Four myths about drunken driving

Don't fall for these drunken driving myths

Tis the season to be merry, but statistics indicate that getting too merry can bring devastating consequences.

Data from the National Highway Traffic Safety Administration indicate that traffic fatalities spike between November and December each year, with more than a third of them involving impaired driving. In fact, daily crash fatalities involving impaired drivers jump by 50 percent over the New Year’s period.

Oftentimes, drivers mistakenly assume they’re OK to drive because they’ve fallen for one of four common myths.

Four common drunk driving myths

I’m OK to drive the next morning.

Though the amount of alcohol in your blood peaks within 30 to 45 minutes after consuming a drink, your body requires several hours for even the smallest amount to metabolize completely. If you’ve had enough to reach the legal blood alcohol content (BAC) limit of .08, you’ll likely need up to 5 1/2 hours to fully metabolize the alcohol in your blood. Generally, alcohol metabolizes at a rate of .015 per hour or a drink an hour. That means that if you’re drinking until 2 a.m., depending on your BAC, you may still be impaired or over the limit if you get up to drive to work the next morning.

I can’t be arrested if I’m not driving.

There’s a difference between “driving” while under the influence (DWI) and “operating” while influenced (OWI). DWIs apply if you are controlling the speed and direction of an automobile while OWIs apply if you are exercising control over “the instrumentalities that control the speed and direction of the vehicle,” such as turning the key in the ignition, having your foot on the throttle or placing your hands on the steering wheel. Both are elements of the charge of “drunk driving.” If you’ve been drinking, it’s best to simply give your keys to someone sober.

I’m OK to drive as long as my blood alcohol content is below the legal limit.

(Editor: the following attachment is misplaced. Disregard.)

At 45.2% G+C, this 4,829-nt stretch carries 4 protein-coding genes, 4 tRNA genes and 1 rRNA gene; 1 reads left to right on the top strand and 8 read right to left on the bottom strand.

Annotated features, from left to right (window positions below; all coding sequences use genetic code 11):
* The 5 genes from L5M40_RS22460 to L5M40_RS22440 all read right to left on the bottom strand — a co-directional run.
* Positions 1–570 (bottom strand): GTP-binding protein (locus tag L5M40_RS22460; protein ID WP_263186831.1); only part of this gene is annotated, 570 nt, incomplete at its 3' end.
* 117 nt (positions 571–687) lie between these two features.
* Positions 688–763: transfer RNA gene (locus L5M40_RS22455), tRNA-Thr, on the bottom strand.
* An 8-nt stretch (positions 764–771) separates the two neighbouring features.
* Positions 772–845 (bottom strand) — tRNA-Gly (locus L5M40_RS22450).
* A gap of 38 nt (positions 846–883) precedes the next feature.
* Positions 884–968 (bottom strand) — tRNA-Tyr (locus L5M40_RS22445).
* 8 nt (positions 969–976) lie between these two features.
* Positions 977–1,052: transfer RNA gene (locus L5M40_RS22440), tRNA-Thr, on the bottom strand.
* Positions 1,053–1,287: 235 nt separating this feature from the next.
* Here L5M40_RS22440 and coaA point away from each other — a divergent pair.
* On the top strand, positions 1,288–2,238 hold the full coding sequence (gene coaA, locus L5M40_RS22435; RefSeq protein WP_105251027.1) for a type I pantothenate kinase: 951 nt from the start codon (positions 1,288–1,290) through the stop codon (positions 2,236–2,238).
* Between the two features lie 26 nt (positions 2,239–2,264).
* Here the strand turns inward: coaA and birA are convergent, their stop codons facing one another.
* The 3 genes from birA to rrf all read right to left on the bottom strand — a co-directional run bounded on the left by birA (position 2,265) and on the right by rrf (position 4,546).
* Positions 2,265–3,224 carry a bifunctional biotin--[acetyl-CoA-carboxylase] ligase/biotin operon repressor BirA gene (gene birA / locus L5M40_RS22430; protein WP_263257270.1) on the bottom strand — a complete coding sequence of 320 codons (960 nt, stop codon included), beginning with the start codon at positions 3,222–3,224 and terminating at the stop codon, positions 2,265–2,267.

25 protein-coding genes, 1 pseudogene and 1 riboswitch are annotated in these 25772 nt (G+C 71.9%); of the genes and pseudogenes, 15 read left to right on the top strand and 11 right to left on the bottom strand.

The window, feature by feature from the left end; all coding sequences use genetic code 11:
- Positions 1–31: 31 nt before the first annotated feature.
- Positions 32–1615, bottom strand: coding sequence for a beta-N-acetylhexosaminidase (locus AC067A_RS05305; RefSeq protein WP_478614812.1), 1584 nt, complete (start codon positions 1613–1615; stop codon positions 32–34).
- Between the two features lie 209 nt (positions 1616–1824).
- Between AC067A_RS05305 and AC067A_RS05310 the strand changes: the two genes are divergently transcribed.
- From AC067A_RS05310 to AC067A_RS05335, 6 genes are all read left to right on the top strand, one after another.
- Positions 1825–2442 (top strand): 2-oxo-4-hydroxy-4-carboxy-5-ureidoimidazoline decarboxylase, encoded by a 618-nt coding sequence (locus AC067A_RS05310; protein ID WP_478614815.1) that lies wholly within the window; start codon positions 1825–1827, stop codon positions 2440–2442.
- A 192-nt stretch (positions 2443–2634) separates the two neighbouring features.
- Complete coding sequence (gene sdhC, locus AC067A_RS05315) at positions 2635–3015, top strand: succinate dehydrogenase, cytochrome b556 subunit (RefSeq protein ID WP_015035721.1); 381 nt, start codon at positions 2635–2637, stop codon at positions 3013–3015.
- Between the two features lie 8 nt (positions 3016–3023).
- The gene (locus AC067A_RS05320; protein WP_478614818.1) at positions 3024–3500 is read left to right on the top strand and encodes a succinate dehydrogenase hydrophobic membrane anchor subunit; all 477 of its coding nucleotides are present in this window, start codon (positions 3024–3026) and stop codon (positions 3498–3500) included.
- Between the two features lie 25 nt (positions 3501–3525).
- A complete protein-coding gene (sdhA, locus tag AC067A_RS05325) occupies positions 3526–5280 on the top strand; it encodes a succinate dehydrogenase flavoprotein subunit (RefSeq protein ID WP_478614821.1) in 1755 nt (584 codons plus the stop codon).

A standard drink is defined as one 12-ounce beer, one five-ounce glass of wine or 1.5 ounces of 80-proof liquor. But there is no standard for how alcohol consumption affects individual drivers if the alcohol is consumed in conjunction with illegal drugs or prescription medication.

Many prescription medications taken in legal doses could also cause impaired driving severe enough to warrant arrest. In those cases, BAC is not even a factor in DWI or OWI charges. It is a violation of the law to drive or operate a motor vehicle with any detectible amount of illegal drugs or any prescribed medication exceeding therapeutic levels.

If I eat a meal or have a cup of coffee, I’ll be fine.

Certain types of food have been shown to affect the rate at which alcohol metabolizes in the body. Drinking with a meal containing a combination of protein, fat and carbohydrate can slow absorption by up to three times that of drinking on an empty stomach. Most alcohol is absorbed in the small intestines, not the stomach, so what you eat has less effect on alcohol absorption, thus intoxication, than believed.

When you consider that alcohol leaves most everyone’s bodies at an approximate rate of .015 percent of BAC per hour, sobering up can take hours. Time — not food, coffee, vast amounts of water or exercise — is the only thing that can sober you sufficiently to drive without impairment.

Use good judgment before you start drinking.

If you’re going to partake of holiday spirits this season, your best bet for avoiding injuring yourself or someone else and legal hassles is to use good judgment by knowing the rules, how much you can consume and not driving or operating when impaired. If you must, designate a responsible driver. There’s nothing mythical about that; it’s a fact. Plan your holiday celebration smartly so you can enjoy this wonderful time of the year safely and legally. 


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